Distance Learning – The Disadvantage

Fall semester at Mississippi State starts next week. For me that means late nights watching my coursework on DVD and thumbing through overpriced textbooks (you have no idea – it’s robbery).

Even though I’ve never been to Starkville, I still get the same emails my fellow on-campus students get. Here’s today’s sample:

AUTHORIZED-BY: John Dickerson, Director of Enrollment Services


Dear Students:

Join us as we celebrate Dawg Daze 2004. Dawg Daze is Mississippi State

University’s welcome week for new freshman and transfer students. Join

us daily from August 15-17, 2004, to enjoy the best food, music,

movies, and southern hospitality that Mississippi State has to offer!

August 15th is open to new freshman and transfer students during our

new student block party with Bill Cooke playing acoustic guitar.

The following events are open to all new and returning students.

August 16th features our Papa John’s Pizza and Movie Night co-sponsored

by Information Technology Services (Feature Presentation: TROY).

August 17th features our back to school concert featuring the Patrick

Smith Band and Drivin’ n’ Cryin’.

Last year, over 6,000 students attended during the three days of

events. Please help spread the word to MSU students so that this year

will be another great success. For more information and a listing of

other events, please see the Dawg Daze website at: For questions or more information,

please contact Bryan Nesbit at

I suppose I could just invite all of them over to the house?

Terrorized by Midterms

For the past 1&#189 years, I’ve been a student at Mississippi State University. OK, I don’t drive down to Starkville, but I work online and from DVDs, videocassettes and textbooks. So far, so good.

Last night was midterm time in this my fourth semester. I had two exams to take, Statistical Climatology and Severe Weather.

Climo went very well. Severe Weather – ouch – 77.5%. This is my low point so far at MSU. I looked at the class statistics and saw this was a particularly brutal exam for everyone.

I had taken quizzes and homework tests earlier this semester and had this instructor last year, but this test was more than trying. What made it worse was being able to read others on the class bulletin board, complaining about how tough it was… and then taking it myself, already in full panic.

This is so different from my first college experience when I cared not.

I have spoken to other adults who are enrolled in college courses or have taken college courses and I find the drive to excel is unreal and probably unhealthy. No one but me will care if I graduate with a 2.0 or 4.0, yet I am physically affected when my grades are below the standard I have set.

I am also coming to the conclusion that, to many, college is wasted on the young. Maybe it would be better to let people out in the job market for a while before making them commit to a course of study.

My Life in Edumacation

I have just begun my second year at Mississippi State University (These are the Bulldogs, it’s not Ole Miss), studying meteorology.

You might ask, why would someone who has performed the job of meteorologist for the past 20 some odd years now go to school for it… and isn’t the commute to Starkville going to kill me?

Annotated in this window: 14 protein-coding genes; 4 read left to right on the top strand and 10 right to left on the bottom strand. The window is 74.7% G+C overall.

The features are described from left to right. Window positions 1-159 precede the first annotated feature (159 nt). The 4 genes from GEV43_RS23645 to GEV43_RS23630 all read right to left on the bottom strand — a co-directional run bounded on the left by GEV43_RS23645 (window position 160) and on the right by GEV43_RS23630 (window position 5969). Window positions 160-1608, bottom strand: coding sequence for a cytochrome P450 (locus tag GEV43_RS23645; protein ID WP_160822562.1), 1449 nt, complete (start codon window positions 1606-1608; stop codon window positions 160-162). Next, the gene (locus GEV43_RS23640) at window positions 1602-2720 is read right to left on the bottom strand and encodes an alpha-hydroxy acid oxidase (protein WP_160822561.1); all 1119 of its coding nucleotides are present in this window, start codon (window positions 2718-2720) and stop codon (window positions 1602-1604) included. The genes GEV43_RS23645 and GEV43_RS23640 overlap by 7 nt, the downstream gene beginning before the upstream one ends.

It started at my last contract negotiation. Though my boss has a slightly different memory of it that I, the facts are pretty much the same. Our collective boss (The Big WASP Kahuna) thought it would be better, and more promotable if I had the American Meteorological Society Broadcasting Seal of Approval (aka the seal).

At one time, the AMS handed these out like candy on Halloween. That ended about 20 minutes after I entered the weather field when the seal program became the Meteorologists Full Employment Act of 1983. In order to get a seal you would need a core meteorological college level curriculum and then pass a screening.

The station’s offer was, if you invest the time to take the courses (3 years, 17 courses), we will pay your way. So, I’m on a LIN Television scholarship. Interestingly, I will have the seal a few months after the expiration of my current contract.

Mississippi State University developed this distance learning course (what used to be called “correspondence school” ) to scratch an itch. I have recently seen estimates that nearly 30% of all TV meteorologists went through the MSU program.

The lectures are on DVD and videocassette. The textbooks are standard, overpriced, and professor written. Tests and quizzes are given online and are all multiple choice. I guess this opens the program up to cheating, though I have never heard a hint of it.

So far, I’m a straight “A” student. I only mention that because my previous college career (which began in 1968 and is on my permanent record at Mississippi State – and is the reason for the name of this weblog) was a disaster.

I was to college as Gigli was to movies.

This semester my courses are Statistical Climatology and Severe Weather. I actually have enjoyed most of the courses I’ve taken so far, though it is obvious that not every course has the right amount of material for exactly one semester, and not every professor has a flair for lecturing on DVD (It was like chalk on a blackboard to hear one lecturer mispronounce Greenwich, England).

It has been interesting to watch Mississippi State operate. I get lots of emails that are written for students on campus. I found out that cowbells were banned from football games. Who knew? I was invited to seminars to grill perspective administrator candidates.

MSU’s computer system, which is my link to the school, seems rickety. It is constantly down for varying lengths of time. A few semesters ago, during finals, it ran out of space and lost a load of final exams (though not mine). There was no backed up data!

I just went to get an MSU logo to put with this entry… it’s down right now.

A while ago my wife asked, “Have you learned anything?”

The answer is yes.

“But,” she continued, “how important could it be if you haven’t needed it in the last 20 years?”

Good point.